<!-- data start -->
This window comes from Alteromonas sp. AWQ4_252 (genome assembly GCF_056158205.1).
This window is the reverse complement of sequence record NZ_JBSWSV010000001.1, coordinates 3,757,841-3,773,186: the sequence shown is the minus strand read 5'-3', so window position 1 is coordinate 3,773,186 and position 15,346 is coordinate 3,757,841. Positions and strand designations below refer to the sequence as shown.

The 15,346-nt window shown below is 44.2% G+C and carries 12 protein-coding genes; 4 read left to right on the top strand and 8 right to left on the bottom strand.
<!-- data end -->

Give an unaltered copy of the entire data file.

This window comes from Alteromonas sp. AWQ4_252 (genome assembly GCF_056158205.1).
This window is the reverse complement of sequence record NZ_JBSWSV010000001.1, coordinates 3,757,841-3,773,186: the sequence shown is the minus strand read 5'-3', so window position 1 is coordinate 3,773,186 and position 15,346 is coordinate 3,757,841. Positions and strand designations below refer to the sequence as shown.

The 15,346-nt window shown below is 44.2% G+C and carries 12 protein-coding genes; 4 read left to right on the top strand and 8 right to left on the bottom strand.